Oh yes. The system has failed. What are the statistics for illiteracy in middle school students? I don’t know but I found this when I googled “illiteracy statistics us”. What it says is that 42 million Americans cannot read at all and another 50 million read no better than a 4th or 5th grader and those numbers grow by 2.25 million every year as kids leave the school systems to become part of adult society. Those numbers are scary and I actually have a passion for teaching literacy, but that isn’t the point of this post.
My point is this:
My daughter is not one of those people nor will she be. We work with her on reading and writing and math after school every day. EVERY DAY. I was told in February that she was not going to pass Kindergarten when I knew for a fact she was at or beyond grade level in every subject. Still, I took the IRT’s advice and the PrinciPAL’s suggestions and began doing even more work with her. Then, her teacher came back to the school from her maternity leave (all is well with her baby, yay!) and was appalled at how her class had been handled in her absence.
She set about reassessing all of the kids and found that, at least in Pynni’s case, she had been miss-assessed (is that a term?) and was actually above grade level in reading and writing and at grade level in math. She told me that Pynni would most certainly move on to first grade, and might not have to go to summer school. (I’m still reeling from this. Summer school for rising first graders? Really? That just seems like overkill.) “MIGHT not?” I asked. Ms. S said that the administration felt that she would need the extra tutoring that summer school would provide even though Ms. S was not recommending it.
On Thursday, I found out that Pynni is being recommended for a P.E.P. (personalized education plan) which would be GREAT except that it is reserved for academically troubled students. Ms. S stated that she was against such a thing and that in the end it isn’t bad, but the administration is determined that Pynni is this horribly slow student whose parents are checked out and is in need of all kinds of interventions to keep her from falling behind.
I cannot express in words that don’t make me sound awful and uneducated how angry all of this makes me. I appreciate that they are trying to catch the “at risk” students before they are sent forward through the system without all the necessary tools, but Pynni isn’t one of them.
Conversely, Chi isn’t necessarily “at risk” but he needs all the help he can get. He needs academic and sensory interventions. He most likely needs an aide specifically for him in the classroom and that will increasingly be the case the further through school he gets as he accumulates subjects and teachers. But can I get many of these things without jumping through hoop after hoop after hoop? No.
Then the school tries to “help” Chi prepare for this test they’ve been hanging over his head since the beginning of the year by putting him in this before school “camp” twice a week. It turns out that it was a camp not geared toward kids with Chi’s particular needs or even with needs similar to his. It wasn’t a camp taught by a teacher with any experience either with Chi or with any other Aspies or simply Autistic kids. Said teacher was not briefed on how to handle Chi. Thanks in part to this camp, Chi almost completely regressed into the state he began the year in.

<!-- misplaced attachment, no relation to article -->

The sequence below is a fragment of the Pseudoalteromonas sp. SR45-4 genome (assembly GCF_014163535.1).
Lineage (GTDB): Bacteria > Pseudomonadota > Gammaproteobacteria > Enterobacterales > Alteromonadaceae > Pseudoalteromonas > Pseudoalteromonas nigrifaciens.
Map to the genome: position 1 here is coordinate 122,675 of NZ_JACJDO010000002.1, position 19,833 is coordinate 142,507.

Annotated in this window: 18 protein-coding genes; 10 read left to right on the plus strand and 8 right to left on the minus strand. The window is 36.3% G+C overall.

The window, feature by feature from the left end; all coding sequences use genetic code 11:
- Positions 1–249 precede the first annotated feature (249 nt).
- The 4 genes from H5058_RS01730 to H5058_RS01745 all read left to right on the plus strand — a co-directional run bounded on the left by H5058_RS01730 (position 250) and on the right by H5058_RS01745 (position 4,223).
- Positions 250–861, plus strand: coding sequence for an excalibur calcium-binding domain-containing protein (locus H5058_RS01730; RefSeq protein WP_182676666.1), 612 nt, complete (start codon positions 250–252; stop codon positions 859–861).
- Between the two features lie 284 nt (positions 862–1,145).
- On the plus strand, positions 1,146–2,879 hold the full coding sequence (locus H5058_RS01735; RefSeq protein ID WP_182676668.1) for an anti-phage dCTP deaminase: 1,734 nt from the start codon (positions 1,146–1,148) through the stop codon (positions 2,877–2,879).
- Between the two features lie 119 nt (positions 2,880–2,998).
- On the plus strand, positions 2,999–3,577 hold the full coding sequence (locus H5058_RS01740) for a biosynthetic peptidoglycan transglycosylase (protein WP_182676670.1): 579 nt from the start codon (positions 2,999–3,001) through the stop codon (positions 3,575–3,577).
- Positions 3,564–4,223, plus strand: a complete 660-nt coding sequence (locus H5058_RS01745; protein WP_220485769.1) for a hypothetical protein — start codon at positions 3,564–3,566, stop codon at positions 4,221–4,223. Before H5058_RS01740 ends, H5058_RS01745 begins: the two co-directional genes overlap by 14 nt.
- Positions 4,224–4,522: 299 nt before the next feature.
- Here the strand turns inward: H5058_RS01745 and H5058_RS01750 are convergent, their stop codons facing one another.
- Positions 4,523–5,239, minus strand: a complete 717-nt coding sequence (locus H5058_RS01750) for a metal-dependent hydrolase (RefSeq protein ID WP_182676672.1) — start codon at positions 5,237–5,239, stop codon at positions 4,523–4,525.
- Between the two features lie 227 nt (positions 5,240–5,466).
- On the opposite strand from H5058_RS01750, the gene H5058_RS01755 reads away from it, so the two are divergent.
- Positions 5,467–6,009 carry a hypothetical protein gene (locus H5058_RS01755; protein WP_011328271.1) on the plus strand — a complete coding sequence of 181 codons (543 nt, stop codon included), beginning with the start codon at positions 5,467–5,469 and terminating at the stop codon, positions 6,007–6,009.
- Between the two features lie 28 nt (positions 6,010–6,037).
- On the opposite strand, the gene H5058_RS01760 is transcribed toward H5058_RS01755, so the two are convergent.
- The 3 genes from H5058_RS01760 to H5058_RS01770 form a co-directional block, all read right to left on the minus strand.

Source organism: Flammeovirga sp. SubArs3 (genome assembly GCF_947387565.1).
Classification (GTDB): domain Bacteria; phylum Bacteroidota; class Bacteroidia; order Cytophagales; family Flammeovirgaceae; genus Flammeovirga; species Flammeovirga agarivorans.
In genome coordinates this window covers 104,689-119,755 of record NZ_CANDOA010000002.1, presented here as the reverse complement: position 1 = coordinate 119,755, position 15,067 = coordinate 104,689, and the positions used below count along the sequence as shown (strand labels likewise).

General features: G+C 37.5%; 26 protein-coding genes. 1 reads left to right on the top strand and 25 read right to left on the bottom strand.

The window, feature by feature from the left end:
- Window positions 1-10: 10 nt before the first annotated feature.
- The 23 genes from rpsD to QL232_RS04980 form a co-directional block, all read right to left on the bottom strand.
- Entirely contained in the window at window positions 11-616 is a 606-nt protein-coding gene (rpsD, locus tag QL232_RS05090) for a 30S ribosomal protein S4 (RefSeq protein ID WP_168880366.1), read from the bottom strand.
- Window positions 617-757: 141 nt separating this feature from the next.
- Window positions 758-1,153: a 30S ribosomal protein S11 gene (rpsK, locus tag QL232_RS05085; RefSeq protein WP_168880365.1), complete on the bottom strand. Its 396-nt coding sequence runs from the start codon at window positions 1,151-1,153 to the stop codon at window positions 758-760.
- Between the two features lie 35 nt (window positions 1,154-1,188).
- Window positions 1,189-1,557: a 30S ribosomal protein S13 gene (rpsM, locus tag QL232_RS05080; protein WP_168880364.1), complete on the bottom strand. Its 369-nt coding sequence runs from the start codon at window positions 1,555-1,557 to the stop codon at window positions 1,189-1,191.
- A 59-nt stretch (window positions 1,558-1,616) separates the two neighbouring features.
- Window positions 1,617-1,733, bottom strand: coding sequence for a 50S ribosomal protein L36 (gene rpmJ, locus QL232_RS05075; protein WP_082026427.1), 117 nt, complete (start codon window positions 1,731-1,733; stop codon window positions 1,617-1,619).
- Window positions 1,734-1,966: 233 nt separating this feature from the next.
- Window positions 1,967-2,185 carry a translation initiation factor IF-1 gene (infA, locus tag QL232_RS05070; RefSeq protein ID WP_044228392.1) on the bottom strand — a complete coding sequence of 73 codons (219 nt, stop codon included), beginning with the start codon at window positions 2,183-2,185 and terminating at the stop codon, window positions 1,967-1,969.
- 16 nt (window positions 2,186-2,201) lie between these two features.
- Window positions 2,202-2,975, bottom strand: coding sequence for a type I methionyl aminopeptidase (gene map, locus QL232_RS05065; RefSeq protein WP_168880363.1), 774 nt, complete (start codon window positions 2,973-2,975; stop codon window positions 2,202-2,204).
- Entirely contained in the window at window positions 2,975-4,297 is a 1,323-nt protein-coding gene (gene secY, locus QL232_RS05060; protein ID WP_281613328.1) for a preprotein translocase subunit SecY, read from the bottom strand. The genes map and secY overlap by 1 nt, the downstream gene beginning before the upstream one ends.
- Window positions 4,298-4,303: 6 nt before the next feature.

This is not the kind of “help” Chi needs. (Mrs. Eff agreed and we are pulling him out of that camp.)
Chi is smart. Ridiculously so. He astounds me with what he understands and what he knows. The kicker? He doesn’t like to write. Period. He will avoid it at all costs making it hard to judge how much he understands about what he’s reading or measure his writing ability when it comes to grammar or expository writing. He doesn’t like to answer questions. He doesn’t like to be the focus of attention. He would prefer it if you didn’t look at him directly (I mean he does YOU that favor, after all).
It takes a special person to see beyond his issues into the wonderful kid underneath. It takes a special person to recognize the wonder that is Chi’s intellect within all that refusal to write and cooperate and compromise.With this we have been blessed beyond belief, though. Chi’s teacher is truly a miracle in his life. She truly cares about him. She gets him. She is able to see issues and work to help him overcome them without diminishing him. She appreciates that his brain functions differently than most people. She sees that he has understanding beyond what he is physically able to show her. (I know I gush about her, but even with all of that, you really have no idea just how great she is and how much I appreciate her)
The problem is that we can’t pocket her and cart her around from grade to grade and class to class for the rest of Chi’s schooling and even she is worried about his ability to succeed in the future grades. Not because he isn’t smart enough or because he’s behind, but because not everyone can work with him and see all of his facets through the coating of his
Aspergers PDD-NOS and SPD. He’s a kid who could use the extra help.
Is there a way I can transfer the help for Pynni to Chi?
So I think the system is broken. Ninety-two million is a lot of people who leave school either unable to read or are barely functionally literate. Neither of my kids will fall into that category and I will not be allowing them to fall behind in other subjects either, and so I’m wondering, “How often is this extra help misplaced? How many kids, like Pynni, receive extra help they don’t need? And how many who do need the help slip through the system’s safeguards?”